Armenian News-NEWS.am interviewed American-Armenian writer Armen Melikian. His Journey to Virginland received several awards, including the Written Art Award in General Fiction, the Reviewers’ Choice Award in Humor, and the Pinnacle Book Achievement Award for Best Fiction.
The first question refers to you. Tell about yourself a little. Where were you born? Where did you study?
I was born in Beirut, Lebanon in 1963, the year Kennedy was assassinated. I have lived in the United States for close to 30 years. I studied international relations at the American University in Washington, D.C. During that time I worked briefly on a project to reorganize the Armenian books collection at the Library of Congress. Following my graduation I founded an organization named American Friends of Armenia to which more than fifty American celebrities joined, including many U.S. congressmen and governors of 17 American states. After Armenia’s independence I dismantled the organization and moved on with my life.
When were you first engaged in writing? My question may sound naive but why did you start writing? Do you consider writing is your mission or it is just daily routine?
Ten years ago. The morning after I dated the heroine of my book in real life with whom I shared the same birthday. No, writing is not a daily routine for me. I have certain doubts about writing as a routine. It hampers a writer’s ability to grow. Very often, though not always, writers who embark on such a mode of writing constantly produce and reproduce photocopies of one work. Writing has become my life. Often I don’t write for months. Despite that, my books keep being written within me even when I’m not putting them on paper, that is, the keyboard. But a very long hiatus may also cause significant material to be lost forever.
Your bio says you hold "Master's in International Relations from American University, Washington, D.C. He has also studied mathematics at Harvard and elsewhere, and was admitted by the Mathematical Institute of Oxford University to pursue graduate studies in Analytic Geometry, Mathematical Physics, and Topology" but then abandoned both. Why?
All of this was part of my growth. I found myself more at home in literature, as I have something to say to the world, perhaps an unknown tale—as one of my readers commented.
Journey To Virginland shows your master's in international relations impacted your writing. What about mathematical physics? Can mathematics skills help literature where often 1+1 may be 25?
1+1 always equals 2, given the right conditions and the right forum. Those who have a disdain for analytical thinking confuse various modes of reality with each other and, doing so, dictate their confused ideology and anti-science propaganda on their readers.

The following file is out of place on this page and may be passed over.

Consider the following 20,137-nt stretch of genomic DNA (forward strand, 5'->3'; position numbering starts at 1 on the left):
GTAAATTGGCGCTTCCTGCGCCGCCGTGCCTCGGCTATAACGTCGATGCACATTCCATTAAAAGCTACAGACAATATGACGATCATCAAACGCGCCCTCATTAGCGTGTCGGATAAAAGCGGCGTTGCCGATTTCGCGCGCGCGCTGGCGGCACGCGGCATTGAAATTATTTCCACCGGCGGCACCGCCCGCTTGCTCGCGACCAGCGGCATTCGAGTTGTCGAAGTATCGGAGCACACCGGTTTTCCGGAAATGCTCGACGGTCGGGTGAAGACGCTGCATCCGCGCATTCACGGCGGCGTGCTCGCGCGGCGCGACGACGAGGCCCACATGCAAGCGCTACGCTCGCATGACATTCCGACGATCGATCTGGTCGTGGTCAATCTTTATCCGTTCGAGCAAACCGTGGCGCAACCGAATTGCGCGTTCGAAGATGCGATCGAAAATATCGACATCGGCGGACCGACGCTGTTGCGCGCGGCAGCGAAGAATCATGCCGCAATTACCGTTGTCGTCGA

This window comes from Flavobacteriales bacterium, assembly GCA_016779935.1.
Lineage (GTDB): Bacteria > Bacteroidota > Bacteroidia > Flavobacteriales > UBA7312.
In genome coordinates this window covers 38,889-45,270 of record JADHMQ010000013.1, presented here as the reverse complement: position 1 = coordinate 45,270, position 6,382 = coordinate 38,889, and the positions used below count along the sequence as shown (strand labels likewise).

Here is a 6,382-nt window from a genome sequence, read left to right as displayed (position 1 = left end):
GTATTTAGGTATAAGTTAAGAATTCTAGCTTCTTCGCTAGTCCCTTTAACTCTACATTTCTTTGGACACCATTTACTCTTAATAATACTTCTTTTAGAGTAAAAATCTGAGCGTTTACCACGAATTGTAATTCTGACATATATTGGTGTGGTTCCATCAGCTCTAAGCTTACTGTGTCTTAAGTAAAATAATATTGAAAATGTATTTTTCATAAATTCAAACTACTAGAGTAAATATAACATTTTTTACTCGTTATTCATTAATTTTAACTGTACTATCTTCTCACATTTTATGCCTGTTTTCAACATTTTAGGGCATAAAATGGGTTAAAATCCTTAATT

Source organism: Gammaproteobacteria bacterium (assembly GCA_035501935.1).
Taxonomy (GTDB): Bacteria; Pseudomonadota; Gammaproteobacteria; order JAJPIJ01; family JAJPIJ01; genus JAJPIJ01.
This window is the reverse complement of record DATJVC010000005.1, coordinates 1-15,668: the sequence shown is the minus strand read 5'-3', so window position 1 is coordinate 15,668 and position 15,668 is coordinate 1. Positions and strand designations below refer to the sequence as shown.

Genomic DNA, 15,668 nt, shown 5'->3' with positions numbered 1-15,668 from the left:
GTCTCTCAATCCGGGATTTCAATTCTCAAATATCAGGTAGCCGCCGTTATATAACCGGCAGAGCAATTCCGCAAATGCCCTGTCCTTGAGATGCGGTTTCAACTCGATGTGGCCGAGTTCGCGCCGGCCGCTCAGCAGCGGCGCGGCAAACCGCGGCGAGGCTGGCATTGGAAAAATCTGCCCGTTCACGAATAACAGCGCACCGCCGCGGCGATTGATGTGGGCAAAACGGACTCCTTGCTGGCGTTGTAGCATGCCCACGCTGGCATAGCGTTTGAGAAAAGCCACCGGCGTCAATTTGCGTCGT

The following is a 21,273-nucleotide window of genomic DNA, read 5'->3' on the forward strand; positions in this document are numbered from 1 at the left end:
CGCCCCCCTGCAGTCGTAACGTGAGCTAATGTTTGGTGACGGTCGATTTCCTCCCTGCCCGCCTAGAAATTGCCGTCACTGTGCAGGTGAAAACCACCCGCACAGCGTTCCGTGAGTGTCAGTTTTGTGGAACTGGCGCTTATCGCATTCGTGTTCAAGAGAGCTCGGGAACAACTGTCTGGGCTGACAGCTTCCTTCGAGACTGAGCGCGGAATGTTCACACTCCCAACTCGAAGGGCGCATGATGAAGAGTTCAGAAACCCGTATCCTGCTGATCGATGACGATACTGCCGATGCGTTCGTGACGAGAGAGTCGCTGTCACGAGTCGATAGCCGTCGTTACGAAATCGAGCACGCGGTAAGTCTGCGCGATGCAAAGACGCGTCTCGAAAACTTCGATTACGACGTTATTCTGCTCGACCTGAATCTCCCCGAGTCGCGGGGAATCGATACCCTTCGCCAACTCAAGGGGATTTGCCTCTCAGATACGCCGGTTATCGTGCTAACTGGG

The critics say the style of Journey To Virginland is something new. Did you do it deliberately or did you write just as you wanted to?
Literature at large, both in its inception and in its growth and ramifications, has been a byproduct of empire, style included. Worse yet, literature is by and large valued and judged by criteria which are produced and religiously guarded by the beneficiaries or ideologues of such empires. Take the novel for instance. It presupposes ample leisure time and a market which is made possible mostly through the material means produced by advanced societies which, historically, have been those who have exploited other nations and thus created a protected zone vis a vis their own culture market, and a substructure on which this culture is built. The exploited nations have simply mimicked the literatures of their exploiters, including style and genre. Thus literature even in its format is a political statement. I am the son of a Diaspora created as a consequence of the ambitions of empires. My literature genuinely reflects my reality. Without this perspective it would be impossible to understand my literature. I simply reject the modes of literature of empires. I would rather classify mine as anti-literature or dog literature (giving reverence to the anti-hero of my book, named Dog).
In your book you are mocking at the entire world. What do you think is wrong with the world? If you were a magician and could change something what would do you change? Are you angry with the world?
Let’s revise your question a bit and ask rather “What is not wrong with the world?” Those who see the glass half-full are either deluded lunatics who are gifted various sorts of comfort zones within which they cocoon themselves, or those who are swayed by the “positivist” ideological propaganda of these very citizens of empires. The glass is not half empty. That’s a misstatement. It is 99 percent empty. Anger at the world? No. My literature is satirical. I am having fun, laughing at the world and its main actors, be they founders of religions or political honchos ruling the world.
How did American readers perceive Journey To Virginland?
Some of the evaluations of my readers are on my book’s website. My readers are divided. They either fully embrace my book considering it “divine” writing, or detest it with all their guts, venom, and bile. Fortunately perhaps, the first group is larger and keeps growing day by day.
Journey To Virginland tells about events Armenians are familiar with. Has anyone applied to you for translating it into Armenian?
No one has made a proposal yet.
What are your plans for the future? Do you plan to visit "Paradise"?
Not at this time. Thank you for the invitation.